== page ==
I’m currently working on an underwater robot and was hoping to use the gas bubbles produced by water electrolysis for buoyancy control. The operating depths range from 200–1000 m.


The higher pressure itsels doent make it much more difficult. But...

For water electrolysis you need high overpotential, preferably large electrodes with small electrode gap between them. You want clear, filtered water and no fishes electrocuted, burning down the whole submarine due to an accidental short.

And you will need plenty of gas for buoyancy control, especially at $200{-}1000\ \mathrm{m}$ depths, therefore you need a lot of electricity:

According to Faraday's law $$m=(Q/F)(M/z)$$ where $F = 96485\ \mathrm{C/mol}$ you can make like $4.5\ \mathrm{l}$ of hydrogen gas (1 atm, 25 °C) with a $10\ \mathrm{A}$ current in 1 hour! That is like $0.04\ \mathrm{l}$ at $1000\ \mathrm{m}$ ($100\ \mathrm{atm}$) of a potentially explosive gas.

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    $\begingroup$ Does the overpotential increase with water pressure? $\endgroup$ – user8697 Aug 12 '14 at 11:02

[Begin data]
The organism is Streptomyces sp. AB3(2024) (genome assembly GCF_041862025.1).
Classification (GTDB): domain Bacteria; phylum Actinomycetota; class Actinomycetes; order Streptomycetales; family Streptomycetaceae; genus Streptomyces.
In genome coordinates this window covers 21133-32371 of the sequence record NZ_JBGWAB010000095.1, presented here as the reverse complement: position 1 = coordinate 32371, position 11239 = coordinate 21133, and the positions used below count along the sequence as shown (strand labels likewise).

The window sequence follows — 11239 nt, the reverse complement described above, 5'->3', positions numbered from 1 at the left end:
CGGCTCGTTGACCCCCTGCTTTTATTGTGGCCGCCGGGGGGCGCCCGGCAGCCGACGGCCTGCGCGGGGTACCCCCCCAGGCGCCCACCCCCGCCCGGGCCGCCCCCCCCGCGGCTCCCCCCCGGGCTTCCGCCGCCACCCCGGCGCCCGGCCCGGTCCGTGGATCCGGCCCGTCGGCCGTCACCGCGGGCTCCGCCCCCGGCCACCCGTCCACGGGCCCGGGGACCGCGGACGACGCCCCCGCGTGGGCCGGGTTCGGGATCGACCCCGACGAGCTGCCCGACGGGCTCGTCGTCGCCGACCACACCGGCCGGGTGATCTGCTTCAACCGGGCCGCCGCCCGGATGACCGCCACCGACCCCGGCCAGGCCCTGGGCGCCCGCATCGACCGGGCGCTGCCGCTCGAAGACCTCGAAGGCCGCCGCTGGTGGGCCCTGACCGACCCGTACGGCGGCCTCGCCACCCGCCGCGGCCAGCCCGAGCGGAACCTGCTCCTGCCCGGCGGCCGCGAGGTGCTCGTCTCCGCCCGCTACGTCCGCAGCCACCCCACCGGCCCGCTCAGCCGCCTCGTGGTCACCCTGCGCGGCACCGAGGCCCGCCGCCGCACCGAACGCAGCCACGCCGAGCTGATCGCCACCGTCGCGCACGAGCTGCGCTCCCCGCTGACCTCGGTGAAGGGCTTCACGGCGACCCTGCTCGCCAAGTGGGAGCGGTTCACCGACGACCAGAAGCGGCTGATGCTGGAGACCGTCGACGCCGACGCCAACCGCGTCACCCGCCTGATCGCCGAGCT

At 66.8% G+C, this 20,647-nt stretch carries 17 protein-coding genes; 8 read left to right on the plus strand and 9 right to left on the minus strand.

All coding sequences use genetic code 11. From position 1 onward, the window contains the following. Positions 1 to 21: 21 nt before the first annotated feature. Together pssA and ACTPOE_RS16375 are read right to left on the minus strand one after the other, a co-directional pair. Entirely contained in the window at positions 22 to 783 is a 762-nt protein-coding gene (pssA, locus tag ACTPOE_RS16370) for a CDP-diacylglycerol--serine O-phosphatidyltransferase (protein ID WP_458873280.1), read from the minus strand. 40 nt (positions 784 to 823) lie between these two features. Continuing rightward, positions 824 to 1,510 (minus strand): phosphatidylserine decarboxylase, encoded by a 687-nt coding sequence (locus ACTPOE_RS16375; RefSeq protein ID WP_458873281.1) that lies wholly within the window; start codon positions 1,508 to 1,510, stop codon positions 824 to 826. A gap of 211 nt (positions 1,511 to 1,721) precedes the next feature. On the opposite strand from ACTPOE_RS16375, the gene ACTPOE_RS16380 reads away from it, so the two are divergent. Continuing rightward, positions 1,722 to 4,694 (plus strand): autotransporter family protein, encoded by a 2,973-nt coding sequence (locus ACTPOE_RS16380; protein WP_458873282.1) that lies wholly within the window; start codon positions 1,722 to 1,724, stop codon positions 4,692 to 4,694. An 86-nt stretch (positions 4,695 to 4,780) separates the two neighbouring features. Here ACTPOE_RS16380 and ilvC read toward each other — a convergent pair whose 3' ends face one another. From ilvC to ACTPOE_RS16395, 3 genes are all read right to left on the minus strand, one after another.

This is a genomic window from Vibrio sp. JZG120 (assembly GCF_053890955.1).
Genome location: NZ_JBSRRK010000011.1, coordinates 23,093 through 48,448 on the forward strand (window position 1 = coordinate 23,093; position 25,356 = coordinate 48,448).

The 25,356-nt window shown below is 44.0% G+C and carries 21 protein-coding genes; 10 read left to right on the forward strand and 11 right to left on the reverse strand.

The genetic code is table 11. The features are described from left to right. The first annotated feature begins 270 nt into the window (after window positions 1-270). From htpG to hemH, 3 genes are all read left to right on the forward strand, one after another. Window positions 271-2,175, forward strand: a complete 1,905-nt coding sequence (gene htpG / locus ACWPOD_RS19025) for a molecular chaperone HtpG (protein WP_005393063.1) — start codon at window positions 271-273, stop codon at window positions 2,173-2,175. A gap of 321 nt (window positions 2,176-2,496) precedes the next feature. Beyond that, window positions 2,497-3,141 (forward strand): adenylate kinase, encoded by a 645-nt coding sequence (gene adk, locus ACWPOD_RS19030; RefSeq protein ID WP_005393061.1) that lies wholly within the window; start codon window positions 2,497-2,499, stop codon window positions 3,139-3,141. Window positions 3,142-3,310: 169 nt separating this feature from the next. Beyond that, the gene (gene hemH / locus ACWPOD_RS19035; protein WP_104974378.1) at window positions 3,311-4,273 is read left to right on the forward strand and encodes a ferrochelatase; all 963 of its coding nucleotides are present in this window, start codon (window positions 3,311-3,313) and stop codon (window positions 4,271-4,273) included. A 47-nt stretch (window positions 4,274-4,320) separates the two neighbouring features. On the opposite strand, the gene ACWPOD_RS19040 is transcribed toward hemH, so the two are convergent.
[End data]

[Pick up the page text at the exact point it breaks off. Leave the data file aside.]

• $\begingroup$ Would the use of sea water facilitate the gas production process ??? $\endgroup$ – user8697 Aug 12 '14 at 11:05
  • $\begingroup$ @user8697 The better conduction (i.e. the salts in water) help the electrolysis. You cannot electrolize pure water, you have to add some ionic compound to it to improve conduction. I have no idea how big change of overpotential can be observed, but I would not expect much. $\endgroup$ – Greg Aug 12 '14 at 11:31
  • $\begingroup$ Does the salinity increase with depth ? Would increased salinity facilitate the electrolysis ? $\endgroup$ – user8697 Aug 12 '14 at 13:06

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